There is another village,Minami-Aiki village just on the other side of a mountain from my Kawakami village.
Here lives my mentor of hand-made cuisine.
As my earlier blog entry about making ‘ miso’ got an inquiry recently, I visited her the other day. It has been almost a decade since I last visited her.
A Minami-Aiki villager and our handmade mentor, Chieko Hosoi
Ms. Hosoi has a belief that the diet from when our parents’ generation grew up is the best for our body; that is, before we know fast foods and so-called junk foods.
And that this diet led the Japanese to have the highest longevity rate in the world.
For her, this dietary style consists of * organic farming * self -sufficiency,and* eat according to the season
According to her, these three methods lead our bodies to function within the natural cycle which perfectly well adapted to seasons.
Starting from her own home, Ms. Hosoi has made her front yard a vegetable garden which provides a large part of her family’s everyday food throughout the year.
And that of course includes a small lot for her handmade manure from vegetable remains and droppings of her hens and rabbits.
The picture above is her in her small greenhouse to provide fresh green veggies during the winter.
Thankyou girls,for providing not only eggs but also your droppings!
It is amazing these cabbages survive the harsh weather here. Hosoi says they survive the -10 C temperature if they have been grown with organic soil from the beginning.
She insists that Saku is the ideal location for organic farming because of its weather.
Due to its high altitude, it maintains cool weather during the summer to provide vegetables which are unavailable in other places.
It also is good that the difference of the temperatures between daytime and night is vast.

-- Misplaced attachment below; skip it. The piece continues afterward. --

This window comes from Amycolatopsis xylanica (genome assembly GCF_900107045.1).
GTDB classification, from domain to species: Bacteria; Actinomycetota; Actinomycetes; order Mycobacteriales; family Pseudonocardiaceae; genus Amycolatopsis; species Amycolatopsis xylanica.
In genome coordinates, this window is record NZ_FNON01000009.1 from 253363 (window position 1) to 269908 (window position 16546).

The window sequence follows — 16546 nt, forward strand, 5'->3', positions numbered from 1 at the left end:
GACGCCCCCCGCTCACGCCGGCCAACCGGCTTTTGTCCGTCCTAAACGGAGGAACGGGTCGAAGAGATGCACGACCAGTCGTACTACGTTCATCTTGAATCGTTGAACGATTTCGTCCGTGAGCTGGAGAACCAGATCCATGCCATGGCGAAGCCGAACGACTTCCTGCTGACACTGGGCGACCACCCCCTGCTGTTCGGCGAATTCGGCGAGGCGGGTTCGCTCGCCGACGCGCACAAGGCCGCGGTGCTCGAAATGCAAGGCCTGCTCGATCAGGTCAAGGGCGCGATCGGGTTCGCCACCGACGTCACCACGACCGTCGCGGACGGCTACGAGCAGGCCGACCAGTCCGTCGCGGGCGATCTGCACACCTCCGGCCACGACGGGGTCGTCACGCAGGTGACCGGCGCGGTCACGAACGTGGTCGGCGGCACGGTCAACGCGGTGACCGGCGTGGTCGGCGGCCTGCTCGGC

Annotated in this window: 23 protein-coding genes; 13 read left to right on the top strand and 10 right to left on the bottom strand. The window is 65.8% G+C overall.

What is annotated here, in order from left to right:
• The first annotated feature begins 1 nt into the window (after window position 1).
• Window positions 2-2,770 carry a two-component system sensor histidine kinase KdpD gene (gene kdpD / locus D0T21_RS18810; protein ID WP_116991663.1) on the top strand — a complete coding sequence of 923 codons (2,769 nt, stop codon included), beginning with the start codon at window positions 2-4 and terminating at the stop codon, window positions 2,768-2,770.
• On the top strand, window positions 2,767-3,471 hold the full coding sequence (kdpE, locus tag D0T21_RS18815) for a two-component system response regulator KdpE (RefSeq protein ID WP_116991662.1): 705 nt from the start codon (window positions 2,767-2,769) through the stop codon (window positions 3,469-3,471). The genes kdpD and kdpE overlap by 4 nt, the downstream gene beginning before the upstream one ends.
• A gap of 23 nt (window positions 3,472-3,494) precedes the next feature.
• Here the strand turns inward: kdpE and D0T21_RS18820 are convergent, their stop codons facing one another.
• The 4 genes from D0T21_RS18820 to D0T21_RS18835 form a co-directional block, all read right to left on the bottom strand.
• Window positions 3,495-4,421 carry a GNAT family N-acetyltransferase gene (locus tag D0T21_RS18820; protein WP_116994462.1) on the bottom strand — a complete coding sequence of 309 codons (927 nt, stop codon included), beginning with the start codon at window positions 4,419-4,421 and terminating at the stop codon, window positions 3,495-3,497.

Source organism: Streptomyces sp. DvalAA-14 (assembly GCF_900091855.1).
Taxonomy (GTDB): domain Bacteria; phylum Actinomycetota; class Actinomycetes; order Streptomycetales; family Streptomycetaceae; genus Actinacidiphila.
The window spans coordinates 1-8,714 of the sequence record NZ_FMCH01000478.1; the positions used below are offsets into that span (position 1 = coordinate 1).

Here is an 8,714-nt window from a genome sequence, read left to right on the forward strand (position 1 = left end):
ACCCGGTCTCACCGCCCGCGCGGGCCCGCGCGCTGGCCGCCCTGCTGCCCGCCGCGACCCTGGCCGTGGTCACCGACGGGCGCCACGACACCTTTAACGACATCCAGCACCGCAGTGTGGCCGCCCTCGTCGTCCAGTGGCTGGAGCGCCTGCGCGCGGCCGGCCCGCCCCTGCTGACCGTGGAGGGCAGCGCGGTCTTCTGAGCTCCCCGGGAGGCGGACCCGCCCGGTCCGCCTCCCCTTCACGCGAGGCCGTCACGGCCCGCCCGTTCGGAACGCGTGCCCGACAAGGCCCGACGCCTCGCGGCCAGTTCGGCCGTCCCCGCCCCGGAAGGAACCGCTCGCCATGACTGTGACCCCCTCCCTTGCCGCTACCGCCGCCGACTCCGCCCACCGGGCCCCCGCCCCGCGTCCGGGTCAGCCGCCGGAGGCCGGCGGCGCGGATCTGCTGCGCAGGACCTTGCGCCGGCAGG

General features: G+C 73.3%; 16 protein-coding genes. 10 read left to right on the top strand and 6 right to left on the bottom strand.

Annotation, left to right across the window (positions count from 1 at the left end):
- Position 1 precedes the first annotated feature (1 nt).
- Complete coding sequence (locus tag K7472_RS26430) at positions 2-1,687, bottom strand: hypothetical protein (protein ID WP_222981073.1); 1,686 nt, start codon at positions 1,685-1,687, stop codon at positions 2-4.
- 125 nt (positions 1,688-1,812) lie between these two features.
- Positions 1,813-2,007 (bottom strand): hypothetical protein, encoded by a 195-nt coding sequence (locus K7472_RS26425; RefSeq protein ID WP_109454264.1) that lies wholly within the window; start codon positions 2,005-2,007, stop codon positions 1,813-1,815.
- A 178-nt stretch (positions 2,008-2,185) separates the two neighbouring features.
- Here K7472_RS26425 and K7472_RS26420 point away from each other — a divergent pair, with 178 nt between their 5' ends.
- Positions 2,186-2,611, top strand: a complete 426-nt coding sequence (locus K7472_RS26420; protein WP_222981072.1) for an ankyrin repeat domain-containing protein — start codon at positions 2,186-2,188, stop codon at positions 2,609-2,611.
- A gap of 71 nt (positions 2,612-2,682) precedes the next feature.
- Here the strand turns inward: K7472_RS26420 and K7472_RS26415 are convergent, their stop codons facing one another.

In addition, the region gets full sunlight during daytime according to its Pacific Coastal weather.
her handwritten brochures which she gives to village women and school children
Ms. Hosoi has her history of serving as an agricultural educator to local people,mainly women.
Now retired, she formed a local group to act for themselves and to educate children toward self- sefficiency.
Specifically, the group owns its vegetable garden ( or rather a field) to provide vegetables for the village elementary school lunch, and to have the kids experience farming themselves.
They also grow soybeans to make miso and tofu. They meet 2~3 times a month to make tofu and other products made of tofu.
Now, as I also am attached (inevitably) to this semi-handmade country life myself, I have been seeking the way to link tourism to this country life.
When I told her this, she was very positive about the possibilities of including tourists to her activities.
Of course, there have many things which ought to be discussed. I am willing to discuss these and get tourists,too,to experience the joy of handmades.
So, my dear readers, if you have any ideas or hopes regarding this topic, please leave me a comment!